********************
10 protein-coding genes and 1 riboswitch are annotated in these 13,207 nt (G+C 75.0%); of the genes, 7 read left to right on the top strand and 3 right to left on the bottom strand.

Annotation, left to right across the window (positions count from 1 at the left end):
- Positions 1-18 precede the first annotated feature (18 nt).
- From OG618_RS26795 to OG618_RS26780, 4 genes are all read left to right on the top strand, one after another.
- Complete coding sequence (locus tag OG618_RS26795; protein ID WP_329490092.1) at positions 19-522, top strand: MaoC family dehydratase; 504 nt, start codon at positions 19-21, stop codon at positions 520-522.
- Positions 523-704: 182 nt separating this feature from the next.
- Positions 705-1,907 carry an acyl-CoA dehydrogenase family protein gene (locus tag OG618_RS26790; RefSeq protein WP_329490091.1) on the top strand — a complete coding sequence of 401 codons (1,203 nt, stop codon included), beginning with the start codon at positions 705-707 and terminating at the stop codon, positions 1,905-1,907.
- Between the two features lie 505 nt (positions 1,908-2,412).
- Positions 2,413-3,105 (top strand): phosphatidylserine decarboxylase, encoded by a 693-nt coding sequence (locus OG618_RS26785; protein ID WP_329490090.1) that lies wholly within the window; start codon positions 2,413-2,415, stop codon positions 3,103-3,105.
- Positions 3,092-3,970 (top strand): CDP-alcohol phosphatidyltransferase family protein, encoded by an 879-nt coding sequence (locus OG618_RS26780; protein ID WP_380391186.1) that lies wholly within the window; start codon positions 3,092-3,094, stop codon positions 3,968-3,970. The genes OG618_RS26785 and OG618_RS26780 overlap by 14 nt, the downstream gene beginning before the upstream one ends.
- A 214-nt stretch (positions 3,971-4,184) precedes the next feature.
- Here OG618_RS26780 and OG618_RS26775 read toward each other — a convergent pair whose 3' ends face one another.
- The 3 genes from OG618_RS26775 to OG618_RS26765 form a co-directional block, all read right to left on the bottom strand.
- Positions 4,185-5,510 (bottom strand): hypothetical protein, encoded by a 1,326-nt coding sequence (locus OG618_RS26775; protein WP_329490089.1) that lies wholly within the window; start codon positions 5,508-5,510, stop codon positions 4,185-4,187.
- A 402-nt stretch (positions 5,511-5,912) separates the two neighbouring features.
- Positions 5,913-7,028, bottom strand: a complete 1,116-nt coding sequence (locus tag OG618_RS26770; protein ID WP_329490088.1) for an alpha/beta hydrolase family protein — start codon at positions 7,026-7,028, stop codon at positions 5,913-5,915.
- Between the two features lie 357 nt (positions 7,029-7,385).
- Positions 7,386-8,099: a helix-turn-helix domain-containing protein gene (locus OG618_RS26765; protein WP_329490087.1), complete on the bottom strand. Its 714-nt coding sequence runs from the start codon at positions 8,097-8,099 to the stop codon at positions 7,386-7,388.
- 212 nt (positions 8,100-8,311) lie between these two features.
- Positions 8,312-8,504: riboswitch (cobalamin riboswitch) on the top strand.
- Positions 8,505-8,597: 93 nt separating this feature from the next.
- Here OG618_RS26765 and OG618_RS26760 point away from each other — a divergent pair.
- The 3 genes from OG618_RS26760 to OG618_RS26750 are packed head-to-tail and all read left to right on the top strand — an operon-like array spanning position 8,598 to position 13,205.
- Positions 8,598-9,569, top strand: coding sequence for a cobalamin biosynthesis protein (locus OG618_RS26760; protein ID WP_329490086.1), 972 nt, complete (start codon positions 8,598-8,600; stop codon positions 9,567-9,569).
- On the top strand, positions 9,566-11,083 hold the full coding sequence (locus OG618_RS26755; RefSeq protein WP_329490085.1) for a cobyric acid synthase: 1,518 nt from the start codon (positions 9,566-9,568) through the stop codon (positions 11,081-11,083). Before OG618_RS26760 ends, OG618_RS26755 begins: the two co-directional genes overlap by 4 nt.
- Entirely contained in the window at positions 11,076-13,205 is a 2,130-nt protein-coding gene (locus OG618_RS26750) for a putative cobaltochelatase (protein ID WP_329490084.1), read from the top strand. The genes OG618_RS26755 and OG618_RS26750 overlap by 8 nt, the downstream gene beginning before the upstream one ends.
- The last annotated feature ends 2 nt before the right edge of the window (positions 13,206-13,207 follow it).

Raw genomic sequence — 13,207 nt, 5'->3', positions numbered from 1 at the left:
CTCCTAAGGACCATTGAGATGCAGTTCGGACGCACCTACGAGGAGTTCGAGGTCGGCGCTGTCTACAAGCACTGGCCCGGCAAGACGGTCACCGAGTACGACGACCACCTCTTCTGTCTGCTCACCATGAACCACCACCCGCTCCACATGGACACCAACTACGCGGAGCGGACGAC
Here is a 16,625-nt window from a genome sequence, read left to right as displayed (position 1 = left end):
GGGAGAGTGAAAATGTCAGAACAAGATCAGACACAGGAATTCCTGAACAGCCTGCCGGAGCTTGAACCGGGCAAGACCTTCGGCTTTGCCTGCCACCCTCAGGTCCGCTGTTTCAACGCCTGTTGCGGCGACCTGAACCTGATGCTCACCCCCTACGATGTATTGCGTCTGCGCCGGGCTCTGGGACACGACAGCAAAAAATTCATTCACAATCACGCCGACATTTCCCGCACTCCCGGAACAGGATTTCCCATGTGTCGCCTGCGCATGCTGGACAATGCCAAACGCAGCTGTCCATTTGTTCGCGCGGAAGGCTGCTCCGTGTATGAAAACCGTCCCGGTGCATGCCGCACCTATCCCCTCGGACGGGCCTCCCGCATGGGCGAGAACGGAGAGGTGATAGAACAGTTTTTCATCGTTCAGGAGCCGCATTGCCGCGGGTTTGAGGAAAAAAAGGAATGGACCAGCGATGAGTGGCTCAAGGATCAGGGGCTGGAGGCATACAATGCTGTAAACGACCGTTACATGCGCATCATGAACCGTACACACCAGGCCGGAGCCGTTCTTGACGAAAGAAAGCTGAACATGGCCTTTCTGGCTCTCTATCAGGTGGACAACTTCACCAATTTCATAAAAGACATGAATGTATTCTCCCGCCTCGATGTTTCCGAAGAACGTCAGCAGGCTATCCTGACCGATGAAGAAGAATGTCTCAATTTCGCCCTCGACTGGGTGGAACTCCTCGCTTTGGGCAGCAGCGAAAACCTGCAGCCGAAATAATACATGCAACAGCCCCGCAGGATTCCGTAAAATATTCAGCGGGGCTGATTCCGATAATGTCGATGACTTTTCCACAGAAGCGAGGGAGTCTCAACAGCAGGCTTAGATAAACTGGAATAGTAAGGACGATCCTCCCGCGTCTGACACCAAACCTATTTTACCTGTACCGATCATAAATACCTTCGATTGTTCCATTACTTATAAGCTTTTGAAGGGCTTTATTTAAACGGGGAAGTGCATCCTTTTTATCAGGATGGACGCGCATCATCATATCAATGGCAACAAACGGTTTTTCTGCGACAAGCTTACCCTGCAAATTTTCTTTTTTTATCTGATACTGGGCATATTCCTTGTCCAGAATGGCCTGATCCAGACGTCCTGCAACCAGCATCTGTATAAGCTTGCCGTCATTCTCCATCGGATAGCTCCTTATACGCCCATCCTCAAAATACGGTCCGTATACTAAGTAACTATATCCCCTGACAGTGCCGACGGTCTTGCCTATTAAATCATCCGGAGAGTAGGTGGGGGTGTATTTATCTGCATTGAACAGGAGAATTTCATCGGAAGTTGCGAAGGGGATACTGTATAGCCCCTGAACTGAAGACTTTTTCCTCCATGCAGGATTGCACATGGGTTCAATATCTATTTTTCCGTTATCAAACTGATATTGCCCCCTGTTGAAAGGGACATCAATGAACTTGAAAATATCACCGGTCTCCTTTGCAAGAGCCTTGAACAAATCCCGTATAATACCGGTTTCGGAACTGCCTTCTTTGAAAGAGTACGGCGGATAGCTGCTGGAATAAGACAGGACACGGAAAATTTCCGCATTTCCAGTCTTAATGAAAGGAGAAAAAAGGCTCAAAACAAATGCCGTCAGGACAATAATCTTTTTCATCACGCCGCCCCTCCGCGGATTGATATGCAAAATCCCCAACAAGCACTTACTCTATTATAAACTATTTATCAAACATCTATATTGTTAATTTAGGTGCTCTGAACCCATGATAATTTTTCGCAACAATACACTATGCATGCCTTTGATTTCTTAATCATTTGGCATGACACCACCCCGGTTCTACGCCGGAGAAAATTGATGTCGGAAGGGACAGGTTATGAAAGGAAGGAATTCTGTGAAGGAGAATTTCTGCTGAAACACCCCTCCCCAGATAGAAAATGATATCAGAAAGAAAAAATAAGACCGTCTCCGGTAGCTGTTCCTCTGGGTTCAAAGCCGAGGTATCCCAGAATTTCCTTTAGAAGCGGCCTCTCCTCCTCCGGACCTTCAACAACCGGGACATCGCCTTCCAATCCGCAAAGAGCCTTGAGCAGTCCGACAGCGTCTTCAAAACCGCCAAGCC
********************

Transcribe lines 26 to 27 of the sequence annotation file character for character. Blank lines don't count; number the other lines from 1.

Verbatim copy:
- Entirely contained in the window at positions 11,076-13,205 is a 2,130-nt protein-coding gene (locus OG618_RS26750) for a putative cobaltochelatase (protein ID WP_329490084.1), read from the top strand. The genes OG618_RS26755 and OG618_RS26750 overlap by 8 nt, the downstream gene beginning before the upstream one ends.
- The last annotated feature ends 2 nt before the right edge of the window (positions 13,206-13,207 follow it).